Several prominent members of Israeli Prime Minister Benjamin Netanyahu's team Sunday seized on a comment made by U.S. Middle East envoy George Mitchell last week, perceiving it as a direct threat.
In an interview with Charlie Rose, Mitchell briefly outlined the tools the administration has at its disposal to pressure the Israeli government in peace talks with the Palestinians, saying, "Under American law, the United States can withhold support on loan guarantees to Israel." Mitchell also said he preferred dialogue to sanctions.
Israeli Finance Minister Yuval Steinitz said Mitchell's suggestion contradicted an agreement the two countries made just months ago.
"We are doing just fine. But several months ago, we agreed with the American Treasury on new guarantees for 2010 and 2011, and there were no conditions," said .
Education minister Gideon Saar also criticized the comments at Sunday's Cabinet meeting. "The American administration knows that those who are holding up the negotiations are the Palestinians. Israel has made many concessions while the Palestinians didn't do a thing."
The State Department was quick to try to defuse the row. "It's one thing to say that's a tool in the toolbox, and another to say it's one we are getting ready to use. We are not," State Department spokesman Philip Crowley told the Times of London
After months of wrangling, Netanyahu announced a 10-month moratorium that excluded 3,500 buildings already under construction in the West Bank and did not affect construction in Jerusalem.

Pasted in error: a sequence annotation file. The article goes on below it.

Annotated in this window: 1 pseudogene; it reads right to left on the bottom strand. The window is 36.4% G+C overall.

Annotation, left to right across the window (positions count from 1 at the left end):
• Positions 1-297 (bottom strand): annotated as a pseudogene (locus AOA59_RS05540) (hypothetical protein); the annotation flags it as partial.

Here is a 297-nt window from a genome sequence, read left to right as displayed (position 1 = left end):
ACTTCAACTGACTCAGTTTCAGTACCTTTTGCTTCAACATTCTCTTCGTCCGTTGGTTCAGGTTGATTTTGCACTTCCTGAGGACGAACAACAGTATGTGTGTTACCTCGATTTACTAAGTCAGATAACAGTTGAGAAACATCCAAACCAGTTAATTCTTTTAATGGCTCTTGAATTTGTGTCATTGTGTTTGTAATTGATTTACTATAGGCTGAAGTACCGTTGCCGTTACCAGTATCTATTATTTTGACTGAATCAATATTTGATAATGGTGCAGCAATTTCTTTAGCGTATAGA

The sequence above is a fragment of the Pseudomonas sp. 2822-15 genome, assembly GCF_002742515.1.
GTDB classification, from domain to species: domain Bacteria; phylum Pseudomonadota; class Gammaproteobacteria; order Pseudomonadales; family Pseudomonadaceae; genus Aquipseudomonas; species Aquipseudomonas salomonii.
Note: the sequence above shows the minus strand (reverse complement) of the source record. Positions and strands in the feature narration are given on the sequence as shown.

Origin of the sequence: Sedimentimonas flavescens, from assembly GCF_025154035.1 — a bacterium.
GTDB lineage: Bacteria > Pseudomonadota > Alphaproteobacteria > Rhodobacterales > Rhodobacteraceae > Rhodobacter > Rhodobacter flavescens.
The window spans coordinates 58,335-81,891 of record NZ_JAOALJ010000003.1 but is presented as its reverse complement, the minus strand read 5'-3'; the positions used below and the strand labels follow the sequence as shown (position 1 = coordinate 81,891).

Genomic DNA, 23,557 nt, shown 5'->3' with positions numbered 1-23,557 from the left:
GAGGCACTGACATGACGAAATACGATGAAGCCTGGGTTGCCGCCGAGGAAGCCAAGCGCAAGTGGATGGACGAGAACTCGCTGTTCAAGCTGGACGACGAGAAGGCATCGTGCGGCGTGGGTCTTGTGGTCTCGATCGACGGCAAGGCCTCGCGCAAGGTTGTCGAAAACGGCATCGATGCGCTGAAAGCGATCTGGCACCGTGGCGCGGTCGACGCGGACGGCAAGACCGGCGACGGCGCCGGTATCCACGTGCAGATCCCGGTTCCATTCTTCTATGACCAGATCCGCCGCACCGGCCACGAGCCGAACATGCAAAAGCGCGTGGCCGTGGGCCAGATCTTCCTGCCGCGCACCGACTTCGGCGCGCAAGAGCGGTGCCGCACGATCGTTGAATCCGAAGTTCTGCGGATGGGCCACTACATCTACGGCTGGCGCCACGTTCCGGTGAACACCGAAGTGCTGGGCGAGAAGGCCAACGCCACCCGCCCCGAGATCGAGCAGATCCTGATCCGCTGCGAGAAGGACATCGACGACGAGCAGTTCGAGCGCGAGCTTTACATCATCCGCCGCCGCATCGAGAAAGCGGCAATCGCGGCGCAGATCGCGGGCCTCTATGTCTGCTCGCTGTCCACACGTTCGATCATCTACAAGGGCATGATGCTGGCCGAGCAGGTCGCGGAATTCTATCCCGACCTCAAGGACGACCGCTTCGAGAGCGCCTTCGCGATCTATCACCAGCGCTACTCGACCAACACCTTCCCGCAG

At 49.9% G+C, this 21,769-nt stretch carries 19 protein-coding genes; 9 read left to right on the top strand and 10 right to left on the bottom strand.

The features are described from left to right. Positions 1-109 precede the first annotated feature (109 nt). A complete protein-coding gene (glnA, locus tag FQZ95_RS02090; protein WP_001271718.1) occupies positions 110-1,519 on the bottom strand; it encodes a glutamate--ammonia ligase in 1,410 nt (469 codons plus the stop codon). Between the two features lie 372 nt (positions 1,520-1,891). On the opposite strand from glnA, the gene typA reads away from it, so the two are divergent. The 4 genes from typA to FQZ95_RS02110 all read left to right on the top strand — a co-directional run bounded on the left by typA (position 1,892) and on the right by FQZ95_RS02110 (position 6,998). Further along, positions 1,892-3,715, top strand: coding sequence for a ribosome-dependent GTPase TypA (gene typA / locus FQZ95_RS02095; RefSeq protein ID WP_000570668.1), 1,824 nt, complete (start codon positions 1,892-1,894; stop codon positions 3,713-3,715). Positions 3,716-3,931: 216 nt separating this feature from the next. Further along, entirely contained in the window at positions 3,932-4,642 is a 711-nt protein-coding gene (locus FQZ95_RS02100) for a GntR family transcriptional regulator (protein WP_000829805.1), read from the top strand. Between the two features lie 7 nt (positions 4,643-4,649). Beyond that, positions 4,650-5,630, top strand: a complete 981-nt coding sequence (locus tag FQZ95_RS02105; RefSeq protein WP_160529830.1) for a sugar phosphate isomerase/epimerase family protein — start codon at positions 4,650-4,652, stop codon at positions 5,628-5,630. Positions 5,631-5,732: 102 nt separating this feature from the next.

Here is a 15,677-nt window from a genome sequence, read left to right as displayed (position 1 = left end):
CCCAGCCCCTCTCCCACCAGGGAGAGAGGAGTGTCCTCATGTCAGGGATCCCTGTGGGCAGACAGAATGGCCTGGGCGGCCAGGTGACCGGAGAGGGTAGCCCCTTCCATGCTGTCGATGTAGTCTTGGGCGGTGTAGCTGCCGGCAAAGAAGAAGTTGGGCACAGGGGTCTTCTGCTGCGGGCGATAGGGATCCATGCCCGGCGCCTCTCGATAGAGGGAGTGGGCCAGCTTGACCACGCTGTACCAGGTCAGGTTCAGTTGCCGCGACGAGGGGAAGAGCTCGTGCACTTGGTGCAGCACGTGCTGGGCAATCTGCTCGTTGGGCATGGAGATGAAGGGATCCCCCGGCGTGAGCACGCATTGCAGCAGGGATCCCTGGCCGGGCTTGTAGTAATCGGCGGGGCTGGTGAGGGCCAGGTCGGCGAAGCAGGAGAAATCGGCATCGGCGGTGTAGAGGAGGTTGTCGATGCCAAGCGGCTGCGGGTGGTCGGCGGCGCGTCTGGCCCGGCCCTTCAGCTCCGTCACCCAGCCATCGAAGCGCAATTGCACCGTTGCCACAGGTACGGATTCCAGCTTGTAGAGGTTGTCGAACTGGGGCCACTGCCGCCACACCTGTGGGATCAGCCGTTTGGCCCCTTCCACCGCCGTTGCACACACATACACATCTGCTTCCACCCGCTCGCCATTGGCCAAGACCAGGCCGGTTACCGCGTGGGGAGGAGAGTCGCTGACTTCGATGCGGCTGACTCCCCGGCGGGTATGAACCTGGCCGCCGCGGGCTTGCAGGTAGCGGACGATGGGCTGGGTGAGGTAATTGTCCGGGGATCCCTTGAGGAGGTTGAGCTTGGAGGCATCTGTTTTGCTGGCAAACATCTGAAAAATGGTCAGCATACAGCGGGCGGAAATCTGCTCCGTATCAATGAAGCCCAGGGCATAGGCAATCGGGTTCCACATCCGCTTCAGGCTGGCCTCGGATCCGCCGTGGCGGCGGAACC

The Palestinians are still holding out for a comprehensive settlement freeze.
In recent years, the United States has provided Israel with up to $9 billion of annual loan guarantees. The deal provides Israel with competitive interest rates and guarantees U.S. payment should it default on the loan.
U.S. law however allows a reduction in the loan amount equivalent to the sum Israel spends building in the occupied territories. The threat to withhold loan guarantees has been made twice before.
In 2003, President Bush, normally a staunch ally of Israel, waved the stick in response to Israel's construction of its controversial security barrier on Palestinian territory.
In 1991, his father's administration threatened then Prime Minister Yitzhak Shamir over settlement building and forced him to attend the Madrid Peace Conference.
Mitchell's is expected to soon make his first visit to the region in several months. His reception in Israel may be frosty.